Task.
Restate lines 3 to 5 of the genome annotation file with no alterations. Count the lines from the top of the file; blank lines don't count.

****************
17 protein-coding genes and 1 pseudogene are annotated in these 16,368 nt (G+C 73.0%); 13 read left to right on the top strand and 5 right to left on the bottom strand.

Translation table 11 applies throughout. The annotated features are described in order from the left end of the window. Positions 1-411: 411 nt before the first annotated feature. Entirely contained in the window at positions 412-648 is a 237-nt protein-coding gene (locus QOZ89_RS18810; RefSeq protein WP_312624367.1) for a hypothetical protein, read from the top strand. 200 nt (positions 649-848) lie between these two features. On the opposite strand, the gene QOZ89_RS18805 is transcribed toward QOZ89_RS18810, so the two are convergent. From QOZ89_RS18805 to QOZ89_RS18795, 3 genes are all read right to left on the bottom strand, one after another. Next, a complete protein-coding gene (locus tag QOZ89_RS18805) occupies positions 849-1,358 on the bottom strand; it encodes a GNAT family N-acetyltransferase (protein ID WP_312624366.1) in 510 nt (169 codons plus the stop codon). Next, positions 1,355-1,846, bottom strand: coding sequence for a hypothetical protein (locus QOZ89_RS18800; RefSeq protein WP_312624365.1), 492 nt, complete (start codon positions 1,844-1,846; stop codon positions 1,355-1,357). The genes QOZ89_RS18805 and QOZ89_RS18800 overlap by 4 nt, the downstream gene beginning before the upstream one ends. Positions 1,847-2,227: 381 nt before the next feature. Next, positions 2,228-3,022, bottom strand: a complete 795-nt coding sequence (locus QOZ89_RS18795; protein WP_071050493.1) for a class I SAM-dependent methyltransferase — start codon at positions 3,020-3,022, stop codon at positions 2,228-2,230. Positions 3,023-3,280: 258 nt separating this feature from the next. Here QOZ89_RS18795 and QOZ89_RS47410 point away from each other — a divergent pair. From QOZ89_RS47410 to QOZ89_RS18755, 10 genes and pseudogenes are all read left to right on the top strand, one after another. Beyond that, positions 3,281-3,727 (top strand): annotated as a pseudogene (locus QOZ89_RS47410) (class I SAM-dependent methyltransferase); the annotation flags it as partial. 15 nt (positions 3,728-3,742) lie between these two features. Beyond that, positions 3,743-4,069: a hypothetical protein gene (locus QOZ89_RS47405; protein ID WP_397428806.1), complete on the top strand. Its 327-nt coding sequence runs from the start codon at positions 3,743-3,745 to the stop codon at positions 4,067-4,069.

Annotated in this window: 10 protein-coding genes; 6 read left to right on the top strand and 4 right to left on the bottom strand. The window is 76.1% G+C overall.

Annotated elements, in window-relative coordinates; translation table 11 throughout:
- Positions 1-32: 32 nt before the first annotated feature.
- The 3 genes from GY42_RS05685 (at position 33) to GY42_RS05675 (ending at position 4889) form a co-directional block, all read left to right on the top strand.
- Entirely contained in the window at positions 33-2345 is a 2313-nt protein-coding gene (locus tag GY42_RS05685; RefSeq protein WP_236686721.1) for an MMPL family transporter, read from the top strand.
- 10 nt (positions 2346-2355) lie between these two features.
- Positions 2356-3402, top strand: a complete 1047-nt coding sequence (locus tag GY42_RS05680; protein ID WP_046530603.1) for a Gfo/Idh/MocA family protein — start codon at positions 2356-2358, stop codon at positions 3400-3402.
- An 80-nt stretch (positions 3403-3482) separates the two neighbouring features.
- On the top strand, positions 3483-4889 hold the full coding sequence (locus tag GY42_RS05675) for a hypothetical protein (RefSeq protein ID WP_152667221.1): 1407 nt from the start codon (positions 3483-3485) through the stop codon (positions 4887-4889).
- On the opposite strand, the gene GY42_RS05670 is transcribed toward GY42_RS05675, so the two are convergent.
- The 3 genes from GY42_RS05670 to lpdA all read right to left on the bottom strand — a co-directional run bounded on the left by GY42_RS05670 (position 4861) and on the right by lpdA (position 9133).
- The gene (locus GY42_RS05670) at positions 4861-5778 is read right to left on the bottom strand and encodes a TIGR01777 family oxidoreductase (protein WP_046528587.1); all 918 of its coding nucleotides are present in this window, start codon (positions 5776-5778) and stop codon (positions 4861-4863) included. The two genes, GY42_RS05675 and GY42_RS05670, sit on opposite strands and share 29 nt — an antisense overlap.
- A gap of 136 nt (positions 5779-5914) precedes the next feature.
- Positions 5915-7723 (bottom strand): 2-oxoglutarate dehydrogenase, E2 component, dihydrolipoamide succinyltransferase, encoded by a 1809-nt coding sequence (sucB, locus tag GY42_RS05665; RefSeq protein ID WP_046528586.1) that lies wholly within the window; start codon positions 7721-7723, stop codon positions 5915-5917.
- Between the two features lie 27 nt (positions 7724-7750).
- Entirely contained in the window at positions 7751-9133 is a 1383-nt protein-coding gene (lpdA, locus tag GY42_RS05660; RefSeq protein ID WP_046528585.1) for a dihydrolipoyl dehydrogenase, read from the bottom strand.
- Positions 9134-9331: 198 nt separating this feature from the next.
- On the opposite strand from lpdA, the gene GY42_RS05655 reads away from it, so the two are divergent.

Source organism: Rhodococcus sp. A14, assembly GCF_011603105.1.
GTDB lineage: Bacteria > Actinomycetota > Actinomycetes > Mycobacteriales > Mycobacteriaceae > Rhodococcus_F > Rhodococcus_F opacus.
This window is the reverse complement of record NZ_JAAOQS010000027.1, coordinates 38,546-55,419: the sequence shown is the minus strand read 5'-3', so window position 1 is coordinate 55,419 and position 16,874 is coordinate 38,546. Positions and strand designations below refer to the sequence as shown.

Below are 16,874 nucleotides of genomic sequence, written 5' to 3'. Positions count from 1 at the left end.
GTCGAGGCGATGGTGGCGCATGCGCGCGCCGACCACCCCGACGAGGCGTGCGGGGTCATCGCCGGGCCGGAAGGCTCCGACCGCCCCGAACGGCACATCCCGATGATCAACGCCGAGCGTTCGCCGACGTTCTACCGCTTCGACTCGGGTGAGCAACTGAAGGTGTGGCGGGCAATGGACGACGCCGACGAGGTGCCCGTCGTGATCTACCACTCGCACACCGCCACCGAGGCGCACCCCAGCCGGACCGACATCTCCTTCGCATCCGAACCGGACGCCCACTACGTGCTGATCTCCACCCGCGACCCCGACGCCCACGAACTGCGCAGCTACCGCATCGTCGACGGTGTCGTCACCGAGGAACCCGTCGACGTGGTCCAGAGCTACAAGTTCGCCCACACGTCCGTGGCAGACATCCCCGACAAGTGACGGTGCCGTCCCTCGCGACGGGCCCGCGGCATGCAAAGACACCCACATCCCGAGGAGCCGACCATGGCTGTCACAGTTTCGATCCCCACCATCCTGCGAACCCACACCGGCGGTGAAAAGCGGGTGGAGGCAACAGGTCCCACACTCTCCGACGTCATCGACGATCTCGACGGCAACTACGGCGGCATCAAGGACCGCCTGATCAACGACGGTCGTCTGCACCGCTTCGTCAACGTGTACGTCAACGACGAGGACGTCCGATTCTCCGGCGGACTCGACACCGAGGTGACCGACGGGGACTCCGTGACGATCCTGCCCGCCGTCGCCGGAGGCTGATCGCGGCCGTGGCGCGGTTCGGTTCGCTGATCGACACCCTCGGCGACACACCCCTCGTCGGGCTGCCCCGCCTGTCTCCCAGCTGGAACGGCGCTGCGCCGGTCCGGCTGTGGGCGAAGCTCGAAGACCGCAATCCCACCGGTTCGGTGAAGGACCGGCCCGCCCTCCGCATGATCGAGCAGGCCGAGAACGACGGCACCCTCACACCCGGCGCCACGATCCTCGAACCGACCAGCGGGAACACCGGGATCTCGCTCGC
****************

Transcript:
Annotated in this window: 10 protein-coding genes; 6 read left to right on the top strand and 4 right to left on the bottom strand. The window is 76.1% G+C overall.

Annotated elements, in window-relative coordinates; translation table 11 throughout:
- Positions 1-32: 32 nt before the first annotated feature.